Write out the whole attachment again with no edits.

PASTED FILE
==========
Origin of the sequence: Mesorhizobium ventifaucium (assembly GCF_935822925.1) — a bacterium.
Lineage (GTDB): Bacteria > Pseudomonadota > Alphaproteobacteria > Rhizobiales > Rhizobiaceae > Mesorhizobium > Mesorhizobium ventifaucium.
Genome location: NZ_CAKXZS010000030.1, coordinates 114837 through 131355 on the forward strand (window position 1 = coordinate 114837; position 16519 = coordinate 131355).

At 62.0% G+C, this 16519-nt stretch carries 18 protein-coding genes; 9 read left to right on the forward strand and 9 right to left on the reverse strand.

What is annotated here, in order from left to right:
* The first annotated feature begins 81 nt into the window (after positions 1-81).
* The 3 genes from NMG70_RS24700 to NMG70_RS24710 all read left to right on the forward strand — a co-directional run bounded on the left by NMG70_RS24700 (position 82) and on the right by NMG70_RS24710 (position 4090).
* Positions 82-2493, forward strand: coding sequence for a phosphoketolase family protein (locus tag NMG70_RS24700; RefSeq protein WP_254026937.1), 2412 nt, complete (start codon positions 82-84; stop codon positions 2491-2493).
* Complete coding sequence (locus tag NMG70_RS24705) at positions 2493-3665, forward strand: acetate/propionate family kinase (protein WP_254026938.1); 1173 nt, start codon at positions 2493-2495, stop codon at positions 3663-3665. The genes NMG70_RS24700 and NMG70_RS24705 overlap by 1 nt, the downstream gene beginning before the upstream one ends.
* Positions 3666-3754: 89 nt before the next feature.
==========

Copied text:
Origin of the sequence: Mesorhizobium ventifaucium (assembly GCF_935822925.1) — a bacterium.
Lineage (GTDB): Bacteria > Pseudomonadota > Alphaproteobacteria > Rhizobiales > Rhizobiaceae > Mesorhizobium > Mesorhizobium ventifaucium.
Genome location: NZ_CAKXZS010000030.1, coordinates 114837 through 131355 on the forward strand (window position 1 = coordinate 114837; position 16519 = coordinate 131355).

At 62.0% G+C, this 16519-nt stretch carries 18 protein-coding genes; 9 read left to right on the forward strand and 9 right to left on the reverse strand.

What is annotated here, in order from left to right:
* The first annotated feature begins 81 nt into the window (after positions 1-81).
* The 3 genes from NMG70_RS24700 to NMG70_RS24710 all read left to right on the forward strand — a co-directional run bounded on the left by NMG70_RS24700 (position 82) and on the right by NMG70_RS24710 (position 4090).
* Positions 82-2493, forward strand: coding sequence for a phosphoketolase family protein (locus tag NMG70_RS24700; RefSeq protein WP_254026937.1), 2412 nt, complete (start codon positions 82-84; stop codon positions 2491-2493).
* Complete coding sequence (locus tag NMG70_RS24705) at positions 2493-3665, forward strand: acetate/propionate family kinase (protein WP_254026938.1); 1173 nt, start codon at positions 2493-2495, stop codon at positions 3663-3665. The genes NMG70_RS24700 and NMG70_RS24705 overlap by 1 nt, the downstream gene beginning before the upstream one ends.
* Positions 3666-3754: 89 nt before the next feature.